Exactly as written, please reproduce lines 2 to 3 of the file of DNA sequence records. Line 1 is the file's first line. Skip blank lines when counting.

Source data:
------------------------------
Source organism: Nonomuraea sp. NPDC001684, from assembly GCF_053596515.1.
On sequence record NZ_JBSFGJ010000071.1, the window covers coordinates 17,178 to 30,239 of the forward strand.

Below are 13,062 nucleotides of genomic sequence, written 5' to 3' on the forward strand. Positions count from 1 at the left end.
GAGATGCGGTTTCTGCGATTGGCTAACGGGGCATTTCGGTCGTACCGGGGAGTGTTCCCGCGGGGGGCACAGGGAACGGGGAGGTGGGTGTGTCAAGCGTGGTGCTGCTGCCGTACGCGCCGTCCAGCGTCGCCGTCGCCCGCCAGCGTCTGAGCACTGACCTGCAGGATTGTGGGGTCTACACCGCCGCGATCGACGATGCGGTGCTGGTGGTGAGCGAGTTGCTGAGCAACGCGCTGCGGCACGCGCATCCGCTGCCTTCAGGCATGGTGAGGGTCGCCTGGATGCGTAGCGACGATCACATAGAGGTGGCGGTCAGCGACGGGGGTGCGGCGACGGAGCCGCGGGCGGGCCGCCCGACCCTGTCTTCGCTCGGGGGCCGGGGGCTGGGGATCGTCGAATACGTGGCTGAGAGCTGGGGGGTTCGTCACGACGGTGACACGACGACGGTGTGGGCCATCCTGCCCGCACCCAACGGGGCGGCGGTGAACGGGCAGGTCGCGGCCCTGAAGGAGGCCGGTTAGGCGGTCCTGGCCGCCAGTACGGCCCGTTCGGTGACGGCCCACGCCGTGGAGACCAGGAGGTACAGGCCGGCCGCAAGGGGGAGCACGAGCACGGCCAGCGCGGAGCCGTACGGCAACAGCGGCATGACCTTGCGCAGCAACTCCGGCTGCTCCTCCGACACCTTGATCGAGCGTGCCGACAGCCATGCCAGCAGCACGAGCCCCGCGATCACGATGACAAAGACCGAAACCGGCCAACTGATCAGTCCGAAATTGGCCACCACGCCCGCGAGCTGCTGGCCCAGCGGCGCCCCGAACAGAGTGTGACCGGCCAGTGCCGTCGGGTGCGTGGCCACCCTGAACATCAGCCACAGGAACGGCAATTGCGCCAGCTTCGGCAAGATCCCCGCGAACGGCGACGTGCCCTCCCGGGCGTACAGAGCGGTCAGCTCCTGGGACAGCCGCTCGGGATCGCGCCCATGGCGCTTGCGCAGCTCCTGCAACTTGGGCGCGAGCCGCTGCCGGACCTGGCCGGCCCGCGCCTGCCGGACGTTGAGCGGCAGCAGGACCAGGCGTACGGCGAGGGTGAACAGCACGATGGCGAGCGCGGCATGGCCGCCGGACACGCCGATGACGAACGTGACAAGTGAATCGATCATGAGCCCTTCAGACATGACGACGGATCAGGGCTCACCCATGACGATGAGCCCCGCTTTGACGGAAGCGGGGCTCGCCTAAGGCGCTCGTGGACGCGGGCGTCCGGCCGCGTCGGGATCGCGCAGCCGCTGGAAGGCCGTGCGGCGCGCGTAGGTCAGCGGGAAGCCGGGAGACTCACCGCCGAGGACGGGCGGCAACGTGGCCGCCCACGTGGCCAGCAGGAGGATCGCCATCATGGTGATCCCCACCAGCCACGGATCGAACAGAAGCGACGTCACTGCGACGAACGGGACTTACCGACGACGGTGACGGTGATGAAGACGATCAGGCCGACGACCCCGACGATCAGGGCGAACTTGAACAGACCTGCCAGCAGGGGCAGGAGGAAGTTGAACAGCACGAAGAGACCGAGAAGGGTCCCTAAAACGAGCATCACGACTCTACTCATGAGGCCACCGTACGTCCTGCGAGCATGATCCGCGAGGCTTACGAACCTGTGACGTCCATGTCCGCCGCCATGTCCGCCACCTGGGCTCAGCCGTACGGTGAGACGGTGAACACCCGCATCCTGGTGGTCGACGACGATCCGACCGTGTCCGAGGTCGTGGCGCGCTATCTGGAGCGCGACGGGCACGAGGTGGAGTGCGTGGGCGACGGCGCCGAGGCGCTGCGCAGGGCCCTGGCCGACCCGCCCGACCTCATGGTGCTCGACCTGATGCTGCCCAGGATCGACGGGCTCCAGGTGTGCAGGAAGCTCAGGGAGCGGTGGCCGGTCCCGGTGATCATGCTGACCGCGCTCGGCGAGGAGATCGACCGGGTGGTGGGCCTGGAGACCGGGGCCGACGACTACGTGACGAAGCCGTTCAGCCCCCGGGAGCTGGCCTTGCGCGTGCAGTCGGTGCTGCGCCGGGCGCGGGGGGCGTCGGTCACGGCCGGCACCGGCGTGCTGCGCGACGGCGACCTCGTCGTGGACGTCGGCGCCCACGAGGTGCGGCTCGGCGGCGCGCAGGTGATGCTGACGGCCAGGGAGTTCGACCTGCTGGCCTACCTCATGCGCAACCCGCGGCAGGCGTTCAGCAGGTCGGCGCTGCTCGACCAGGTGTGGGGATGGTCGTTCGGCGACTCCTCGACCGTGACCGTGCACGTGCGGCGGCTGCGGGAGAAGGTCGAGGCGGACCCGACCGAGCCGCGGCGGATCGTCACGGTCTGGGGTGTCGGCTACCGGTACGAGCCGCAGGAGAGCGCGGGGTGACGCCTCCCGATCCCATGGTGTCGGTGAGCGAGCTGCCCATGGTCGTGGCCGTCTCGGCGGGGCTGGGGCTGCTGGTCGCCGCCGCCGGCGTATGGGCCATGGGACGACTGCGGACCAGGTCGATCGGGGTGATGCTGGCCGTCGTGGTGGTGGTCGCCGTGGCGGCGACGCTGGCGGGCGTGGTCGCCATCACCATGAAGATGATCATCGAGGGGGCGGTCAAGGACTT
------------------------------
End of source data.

On sequence record NZ_JBSFGJ010000071.1, the window covers coordinates 17,178 to 30,239 of the forward strand.

Below are 13,062 nucleotides of genomic sequence, written 5' to 3' on the forward strand. Positions count from 1 at the left end.